Timing is crucial in bluegrass music, tennis, and sex. Brief-writing? Same thing.
I see many briefs that discuss things too early. For example, opening briefs include lengthy “Introductions” that argue the case – before the judge knows the facts. What’s wrong with this?
Let’s apply my Golden Rule of Advocacy: “put yourself in the shoes of the decider.” So assume that you are the decider. Some lawyer you’ve never seen before comes up to you to discuss a case you’ve never heard of. He says, “Judge, you’ve got to reverse the judgment against my client. The trial judge misunderstood several reported cases. [He then discusses 3 or 4 cases.] And there are some policy reasons why he was wrong. [Ten more minutes of argument.]”
After silently listening to 30 minutes of this, how would you react? Would you say, “You’re right. I’m persuaded. I’ll reverse the judgment.” Or would you say, “Sorry, but I didn’t understand a word you said. You seem to assume that I already know something about this case. I don’t. So would you mind telling me the facts before you start arguing why the trial judge got it wrong?”
The lawyer just wasted 30 minutes of your time – annoying the person he was trying to persuade, before he had any real chance of persuading you.
That’s what most “Introductions” do. “But”, you respond, “if I explain all the facts in my Introduction, it will be even longer – 10 pages instead of 5. That’s too long.”
You’re right. 10 is too long. But so is 5. An effective Introduction should be no more than 2 or 3 pages.
Maybe it’s time for a bit of introspection. Ask yourself: why do you want to include an Introduction? The rules don’t require one. Are you doing it simply because everyone else includes one? Not a good reason, because almost everyone else loses. (Appellate courts reverse civil judgments less than 20% of the time.)
Don’t include anything in your brief unless you’ve carefully thought about whether it advances your goal: to win the appeal.
In my opening briefs, I write one of two types of Introduction.
The first type includes no argument. It’s too early for that. This Introduction is very short, simply telling the judge what the issues are, so when the judge reads what comes next – the Statement of Facts – she will see the relevance of the facts I describe. This Introduction helps advance the goal of victory by making my Statement of Facts more persuasive.
The second type of Introduction is a mini-brief – it summarizes the facts, the law, and the policy reasons why reversal is the only just result. This Introduction advances the goal of victory by winning the appeal before the judge even reads the rest of the brief!
Rather ambitious, I admit, but only rarely do I use this second type. Usually, the facts are too long and complex for me to squeeze them – along with a short summary of the law and policy arguments – into the 2-3 pages I allow myself for an Introduction. And I won’t make the mistake of condensing the facts by omitting facts against me. If I do that, my opponent will clobber me in his respondent’s brief. But occasionally the facts are simple and undisputed, so this second type works.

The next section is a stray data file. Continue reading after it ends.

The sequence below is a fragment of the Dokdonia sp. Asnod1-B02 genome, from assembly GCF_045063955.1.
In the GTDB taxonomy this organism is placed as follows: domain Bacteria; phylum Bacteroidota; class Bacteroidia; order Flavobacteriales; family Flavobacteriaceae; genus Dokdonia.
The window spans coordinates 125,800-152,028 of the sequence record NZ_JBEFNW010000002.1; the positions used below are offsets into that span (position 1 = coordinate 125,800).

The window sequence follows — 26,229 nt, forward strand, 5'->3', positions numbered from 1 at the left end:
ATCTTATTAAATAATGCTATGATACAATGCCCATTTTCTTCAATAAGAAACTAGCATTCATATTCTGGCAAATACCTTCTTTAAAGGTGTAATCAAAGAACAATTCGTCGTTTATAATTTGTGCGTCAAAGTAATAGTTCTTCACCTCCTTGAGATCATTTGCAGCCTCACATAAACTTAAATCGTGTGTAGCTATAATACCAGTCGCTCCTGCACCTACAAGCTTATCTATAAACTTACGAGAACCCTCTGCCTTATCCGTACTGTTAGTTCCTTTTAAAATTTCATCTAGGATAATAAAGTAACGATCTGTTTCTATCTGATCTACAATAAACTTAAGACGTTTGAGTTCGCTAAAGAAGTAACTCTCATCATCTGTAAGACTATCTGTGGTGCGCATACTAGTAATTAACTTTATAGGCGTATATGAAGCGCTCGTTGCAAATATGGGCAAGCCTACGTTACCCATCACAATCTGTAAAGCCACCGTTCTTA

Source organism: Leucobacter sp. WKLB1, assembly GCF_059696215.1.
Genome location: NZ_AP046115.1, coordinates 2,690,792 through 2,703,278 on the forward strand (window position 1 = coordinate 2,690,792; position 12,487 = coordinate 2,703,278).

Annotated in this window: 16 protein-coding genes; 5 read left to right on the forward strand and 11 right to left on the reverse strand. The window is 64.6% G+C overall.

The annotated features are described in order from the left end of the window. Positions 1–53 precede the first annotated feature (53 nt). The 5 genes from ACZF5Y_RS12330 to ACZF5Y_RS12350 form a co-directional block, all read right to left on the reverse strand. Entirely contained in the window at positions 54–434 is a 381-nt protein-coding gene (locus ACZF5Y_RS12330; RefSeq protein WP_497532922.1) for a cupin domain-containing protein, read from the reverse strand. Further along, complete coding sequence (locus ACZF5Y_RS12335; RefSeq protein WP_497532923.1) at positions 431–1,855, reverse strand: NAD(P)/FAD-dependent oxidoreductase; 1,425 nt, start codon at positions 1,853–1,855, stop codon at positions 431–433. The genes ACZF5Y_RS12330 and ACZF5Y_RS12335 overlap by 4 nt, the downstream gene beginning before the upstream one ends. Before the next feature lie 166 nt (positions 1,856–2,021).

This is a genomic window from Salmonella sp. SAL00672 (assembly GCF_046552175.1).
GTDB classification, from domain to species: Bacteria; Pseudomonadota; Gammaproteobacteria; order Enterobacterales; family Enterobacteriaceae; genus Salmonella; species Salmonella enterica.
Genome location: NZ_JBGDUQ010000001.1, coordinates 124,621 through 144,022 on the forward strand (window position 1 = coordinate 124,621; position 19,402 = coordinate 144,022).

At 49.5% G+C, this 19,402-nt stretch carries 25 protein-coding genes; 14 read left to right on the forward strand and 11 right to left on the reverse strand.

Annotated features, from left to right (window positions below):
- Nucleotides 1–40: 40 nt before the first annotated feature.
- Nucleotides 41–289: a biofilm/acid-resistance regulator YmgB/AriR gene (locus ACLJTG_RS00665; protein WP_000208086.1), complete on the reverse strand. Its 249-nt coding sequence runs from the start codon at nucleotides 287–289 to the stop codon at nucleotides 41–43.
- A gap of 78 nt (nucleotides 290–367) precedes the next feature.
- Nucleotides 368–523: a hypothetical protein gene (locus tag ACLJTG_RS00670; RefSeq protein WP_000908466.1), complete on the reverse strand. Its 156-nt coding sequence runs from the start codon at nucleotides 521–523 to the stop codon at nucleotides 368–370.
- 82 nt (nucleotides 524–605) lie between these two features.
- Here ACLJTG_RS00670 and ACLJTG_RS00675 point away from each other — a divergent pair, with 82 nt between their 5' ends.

Lawyers often ask me to review their draft briefs. Here’s what I sometimes see.
The brief is 40 pages long. I read as if I were the decider, asking myself as I go along if it persuades me. I start at the beginning. By page 10, I’m not persuaded. Nor at pages 20 or 30. I had an open mind when I started, but it’s beginning to close. But at page 36, buried down at the bottom of the page, there’s an argument I hadn’t seen before. It’s a good one – possibly a winner.
But why did the lawyer wait until the brief was almost done to include it?
I suspect the delay stemmed from the lawyer’s sense of order. “You’re supposed to present the Statement of Facts, then the Argument. And the sections of the Argument should be in the order the issues arose in the trial court. And each section should discuss the law before any policy argument. That’s what I learned in law school.”
You’re now in the real world, not law school. Judges are busy, and they are used to reading unpersuasive briefs. (That’s why they reverse in only 20% of appeals.) If they get to your page 30 without being persuaded, they won’t be in the mood to read your great argument on page 36 with an open heart or mind.
The lawyer is starting at the wrong end. The goal of the brief is not to present a case the way everyone else does, but to win. You win with your best argument, which is usually about justice: why it would be unfair to affirm. Make that argument early and often. Put it in your Introduction - if the case lends itself to my second type of Introduction. Be sure to put it in your Summary of Argument (between your Statement of Facts and your Argument). And in the Argument section, put it first – even if it seems out of chronological order.
Don’t be early, and don’t be late. Timing is everything.